Like Seeing A Light on a Distant Shore
Despite the fact that an estimated 5.4 million Americans have been diagnosed with Alzheimer’s (including some 50,000 Mississippians), a disease that robs the memory and eventually leads to death, there is still so much that we simply don’t know.
We do know that it kills more people than breast cancer and prostate cancer combined and that it is the only condition of the top 10 causes of death that thus far cannot be prevented, reversed or cured. But in Mississippi, we can be very proud to know that we have one of the nation’s leading research centers dedicated to unlocking the mysteries of Alzheimer’s disease by identifying its risk factors, developing better techniques for diagnosing and treating it, and hopefully, someday preventing it and the terrible toll it takes on our families, our communities and our society as a whole.
The MIND (Memory Impairment and Neurodegenerative Dementia) Center at the University of Mississippi Medical Center is on the forefront in the search to crack the code of Alzheimer’s disease. It is leading a collaborative study of Alzheimer’s risk factors with experts from four major academic medical centers including Johns Hopkins University, University of Minnesota, Wake Forest University and University of North Carolina – Chapel Hill, that is funded by a $26 million grant from the National Institutes of Health.
The MIND Center is under the leadership of Dr. Tom Mosley, a professor in geriatric medicine and neurology, and a nationally recognized leader in the study of cognitive decline. The Center is combining pioneering research, state-of-the-art brain imaging and powerful new genetic technologies to make discoveries about Alzheimer’s causes.
According to Dr. Mosley, when it comes to preventing or curing Alzheimer’s disease, the promise of recent research is “like seeing a light on a distant shore,” when he spoke last year at the 16th annual Conference on Alzheimer’s Disease and Psychiatric Disorders in Older Adults.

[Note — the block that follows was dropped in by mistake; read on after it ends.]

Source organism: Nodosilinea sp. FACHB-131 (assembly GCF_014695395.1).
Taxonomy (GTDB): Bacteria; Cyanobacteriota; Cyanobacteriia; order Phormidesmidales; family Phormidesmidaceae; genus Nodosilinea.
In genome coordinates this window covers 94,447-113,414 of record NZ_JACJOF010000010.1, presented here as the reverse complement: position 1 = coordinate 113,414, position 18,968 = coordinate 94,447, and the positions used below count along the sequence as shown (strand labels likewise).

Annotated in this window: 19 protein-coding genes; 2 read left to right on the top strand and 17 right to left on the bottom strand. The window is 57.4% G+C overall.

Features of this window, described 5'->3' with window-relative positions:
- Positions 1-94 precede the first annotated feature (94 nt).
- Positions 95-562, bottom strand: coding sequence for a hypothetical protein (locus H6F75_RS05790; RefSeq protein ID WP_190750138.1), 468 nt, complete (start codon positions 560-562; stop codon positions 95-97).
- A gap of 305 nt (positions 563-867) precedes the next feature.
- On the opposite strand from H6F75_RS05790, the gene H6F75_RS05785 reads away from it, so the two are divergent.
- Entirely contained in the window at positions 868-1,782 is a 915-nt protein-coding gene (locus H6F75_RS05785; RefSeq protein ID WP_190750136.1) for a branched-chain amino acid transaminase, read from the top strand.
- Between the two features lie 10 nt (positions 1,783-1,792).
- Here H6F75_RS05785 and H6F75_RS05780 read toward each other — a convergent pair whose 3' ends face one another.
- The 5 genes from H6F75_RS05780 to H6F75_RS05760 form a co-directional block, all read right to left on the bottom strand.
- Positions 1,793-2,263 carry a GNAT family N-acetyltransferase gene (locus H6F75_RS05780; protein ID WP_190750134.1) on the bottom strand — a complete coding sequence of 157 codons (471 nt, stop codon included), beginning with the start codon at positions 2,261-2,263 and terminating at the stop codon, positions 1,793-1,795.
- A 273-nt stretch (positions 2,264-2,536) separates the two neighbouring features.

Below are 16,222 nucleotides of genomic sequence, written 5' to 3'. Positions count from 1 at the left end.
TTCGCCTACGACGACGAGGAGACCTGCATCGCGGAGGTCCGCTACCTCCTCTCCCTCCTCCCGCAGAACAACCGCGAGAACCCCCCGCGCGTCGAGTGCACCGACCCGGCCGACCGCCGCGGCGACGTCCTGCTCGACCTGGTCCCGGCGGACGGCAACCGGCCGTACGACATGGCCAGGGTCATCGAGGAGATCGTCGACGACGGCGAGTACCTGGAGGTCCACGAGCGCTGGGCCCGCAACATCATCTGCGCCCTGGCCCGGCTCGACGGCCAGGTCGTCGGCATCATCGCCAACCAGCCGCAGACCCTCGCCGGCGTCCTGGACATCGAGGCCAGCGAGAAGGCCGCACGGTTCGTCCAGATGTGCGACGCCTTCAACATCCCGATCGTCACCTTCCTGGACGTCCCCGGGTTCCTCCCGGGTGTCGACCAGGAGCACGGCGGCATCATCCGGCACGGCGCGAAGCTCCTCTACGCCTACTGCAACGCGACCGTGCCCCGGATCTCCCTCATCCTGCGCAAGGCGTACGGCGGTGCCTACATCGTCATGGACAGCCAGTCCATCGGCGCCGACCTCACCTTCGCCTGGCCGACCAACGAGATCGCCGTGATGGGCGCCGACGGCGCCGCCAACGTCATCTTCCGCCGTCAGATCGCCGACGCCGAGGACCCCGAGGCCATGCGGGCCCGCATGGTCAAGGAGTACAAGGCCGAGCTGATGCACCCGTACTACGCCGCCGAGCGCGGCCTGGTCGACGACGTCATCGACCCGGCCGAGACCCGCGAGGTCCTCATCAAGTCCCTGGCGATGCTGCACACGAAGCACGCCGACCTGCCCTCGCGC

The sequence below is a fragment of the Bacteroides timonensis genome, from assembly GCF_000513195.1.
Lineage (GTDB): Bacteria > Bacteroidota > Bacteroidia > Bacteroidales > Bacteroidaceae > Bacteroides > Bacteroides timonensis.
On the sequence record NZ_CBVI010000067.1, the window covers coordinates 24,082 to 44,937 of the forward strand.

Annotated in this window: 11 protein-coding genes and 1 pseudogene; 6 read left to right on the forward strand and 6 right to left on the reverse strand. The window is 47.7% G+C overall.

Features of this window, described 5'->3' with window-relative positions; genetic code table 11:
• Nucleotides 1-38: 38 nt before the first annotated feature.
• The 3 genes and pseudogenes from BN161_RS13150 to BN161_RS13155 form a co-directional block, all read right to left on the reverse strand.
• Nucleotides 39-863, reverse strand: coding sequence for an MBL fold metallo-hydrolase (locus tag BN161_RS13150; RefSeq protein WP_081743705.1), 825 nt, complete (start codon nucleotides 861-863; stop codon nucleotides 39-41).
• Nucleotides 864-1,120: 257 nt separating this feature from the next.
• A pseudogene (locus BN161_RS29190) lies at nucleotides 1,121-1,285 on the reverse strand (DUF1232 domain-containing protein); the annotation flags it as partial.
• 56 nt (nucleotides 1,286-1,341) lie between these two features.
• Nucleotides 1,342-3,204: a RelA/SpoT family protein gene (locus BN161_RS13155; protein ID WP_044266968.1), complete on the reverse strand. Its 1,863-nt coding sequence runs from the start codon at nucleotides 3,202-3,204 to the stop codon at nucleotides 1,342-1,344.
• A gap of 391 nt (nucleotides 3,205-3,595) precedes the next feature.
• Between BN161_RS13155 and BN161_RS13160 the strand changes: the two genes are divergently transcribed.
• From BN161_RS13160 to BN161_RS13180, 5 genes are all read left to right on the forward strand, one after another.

Mosley was quoting a colleague when he described the potential to exploit the latest breakthroughs.
Each step forward “provides hope,” said Mosley. “It’s a beacon to us, but it’s still a ways off.”
Among the promising conclusions of the research, is the discovery of a significant link between cardiovascular risk factors (such as hypertension and diabetes) and Alzheimer’s disease. This is important because determining who is most at risk for developing Alzheimer’s, as with cardiovascular disease, could lead to early intervention and someday, prevention.
In another vein of the research, new advances in brain imaging have accelerated our knowledge of Alzheimer’s by enabling researchers to more closely examine the brain, and uncover the presence of plaques, or abnormal buildup of protein, between the nerve cells – a condition believed to cause Alzheimer’s.
According to Mosley, improvements in genetic research also have been a boon to their efforts. Mosley also leads an international consortium of researchers with over 30 studies representing more than 100,000 research participants in the U.S. and Europe that is taking advantage of recent advances in genetics. This team has now identified new genetic regions related to memory loss and cognitive abilities in older adults. Identifying these genes and understanding their function could lead to the development of new treatments for memory loss.
In addition to the prestigious research arm of The MIND Center, there is also an outpatient clinic, which offers leading-edge diagnostic and clinical services for patients with memory loss and cognitive impairment such as Alzheimer’s disease. The MIND Center Clinic’s multidisciplinary team includes geriatricians and neurologists, nurse practitioners and social workers, all of whom are expert in caring for patients and families battling Alzheimer’s and dementia.
Netrali Patel, M.D., Director of The MIND Center Clinical Services, explains the multi-faceted process they use to diagnose Alzheimer’s disease.